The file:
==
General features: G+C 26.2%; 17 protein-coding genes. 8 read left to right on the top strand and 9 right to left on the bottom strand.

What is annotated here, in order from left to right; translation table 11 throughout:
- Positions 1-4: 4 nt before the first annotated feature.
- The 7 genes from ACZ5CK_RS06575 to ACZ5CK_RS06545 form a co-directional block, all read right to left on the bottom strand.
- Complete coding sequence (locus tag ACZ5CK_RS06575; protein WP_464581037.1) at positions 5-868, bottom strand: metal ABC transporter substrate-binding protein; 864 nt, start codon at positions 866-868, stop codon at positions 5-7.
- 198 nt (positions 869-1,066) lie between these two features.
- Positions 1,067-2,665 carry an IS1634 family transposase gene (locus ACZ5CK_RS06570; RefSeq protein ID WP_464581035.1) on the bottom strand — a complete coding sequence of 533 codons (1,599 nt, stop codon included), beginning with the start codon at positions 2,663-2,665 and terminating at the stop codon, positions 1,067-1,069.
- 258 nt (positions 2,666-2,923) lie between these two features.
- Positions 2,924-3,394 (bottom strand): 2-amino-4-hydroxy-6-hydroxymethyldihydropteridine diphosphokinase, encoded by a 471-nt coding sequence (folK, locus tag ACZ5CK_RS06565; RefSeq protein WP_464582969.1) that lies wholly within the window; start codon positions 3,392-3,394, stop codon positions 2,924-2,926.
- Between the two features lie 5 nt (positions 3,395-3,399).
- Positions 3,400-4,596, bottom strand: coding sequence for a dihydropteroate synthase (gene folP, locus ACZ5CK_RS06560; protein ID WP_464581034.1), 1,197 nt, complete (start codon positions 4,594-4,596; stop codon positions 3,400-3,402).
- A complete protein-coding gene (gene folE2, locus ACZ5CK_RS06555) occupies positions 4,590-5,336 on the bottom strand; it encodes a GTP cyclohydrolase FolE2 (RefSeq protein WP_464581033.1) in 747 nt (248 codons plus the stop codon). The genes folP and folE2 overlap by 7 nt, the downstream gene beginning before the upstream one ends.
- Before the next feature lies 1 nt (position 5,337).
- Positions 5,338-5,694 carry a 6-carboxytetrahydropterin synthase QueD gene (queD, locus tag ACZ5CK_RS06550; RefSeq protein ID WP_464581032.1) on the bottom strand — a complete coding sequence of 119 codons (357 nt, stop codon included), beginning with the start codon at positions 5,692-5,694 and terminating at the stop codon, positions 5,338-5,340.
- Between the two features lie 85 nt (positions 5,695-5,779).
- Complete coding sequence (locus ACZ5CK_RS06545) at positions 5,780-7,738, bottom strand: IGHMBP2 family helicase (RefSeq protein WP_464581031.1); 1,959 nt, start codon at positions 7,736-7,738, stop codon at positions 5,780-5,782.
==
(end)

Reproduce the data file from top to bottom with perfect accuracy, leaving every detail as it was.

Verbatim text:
General features: G+C 26.2%; 17 protein-coding genes. 8 read left to right on the top strand and 9 right to left on the bottom strand.

What is annotated here, in order from left to right; translation table 11 throughout:
- Positions 1-4: 4 nt before the first annotated feature.
- The 7 genes from ACZ5CK_RS06575 to ACZ5CK_RS06545 form a co-directional block, all read right to left on the bottom strand.
- Complete coding sequence (locus tag ACZ5CK_RS06575; protein WP_464581037.1) at positions 5-868, bottom strand: metal ABC transporter substrate-binding protein; 864 nt, start codon at positions 866-868, stop codon at positions 5-7.
- 198 nt (positions 869-1,066) lie between these two features.
- Positions 1,067-2,665 carry an IS1634 family transposase gene (locus ACZ5CK_RS06570; RefSeq protein ID WP_464581035.1) on the bottom strand — a complete coding sequence of 533 codons (1,599 nt, stop codon included), beginning with the start codon at positions 2,663-2,665 and terminating at the stop codon, positions 1,067-1,069.
- 258 nt (positions 2,666-2,923) lie between these two features.
- Positions 2,924-3,394 (bottom strand): 2-amino-4-hydroxy-6-hydroxymethyldihydropteridine diphosphokinase, encoded by a 471-nt coding sequence (folK, locus tag ACZ5CK_RS06565; RefSeq protein WP_464582969.1) that lies wholly within the window; start codon positions 3,392-3,394, stop codon positions 2,924-2,926.
- Between the two features lie 5 nt (positions 3,395-3,399).
- Positions 3,400-4,596, bottom strand: coding sequence for a dihydropteroate synthase (gene folP, locus ACZ5CK_RS06560; protein ID WP_464581034.1), 1,197 nt, complete (start codon positions 4,594-4,596; stop codon positions 3,400-3,402).
- A complete protein-coding gene (gene folE2, locus ACZ5CK_RS06555) occupies positions 4,590-5,336 on the bottom strand; it encodes a GTP cyclohydrolase FolE2 (RefSeq protein WP_464581033.1) in 747 nt (248 codons plus the stop codon). The genes folP and folE2 overlap by 7 nt, the downstream gene beginning before the upstream one ends.
- Before the next feature lies 1 nt (position 5,337).
- Positions 5,338-5,694 carry a 6-carboxytetrahydropterin synthase QueD gene (queD, locus tag ACZ5CK_RS06550; RefSeq protein ID WP_464581032.1) on the bottom strand — a complete coding sequence of 119 codons (357 nt, stop codon included), beginning with the start codon at positions 5,692-5,694 and terminating at the stop codon, positions 5,338-5,340.
- Between the two features lie 85 nt (positions 5,695-5,779).
- Complete coding sequence (locus ACZ5CK_RS06545) at positions 5,780-7,738, bottom strand: IGHMBP2 family helicase (RefSeq protein WP_464581031.1); 1,959 nt, start codon at positions 7,736-7,738, stop codon at positions 5,780-5,782.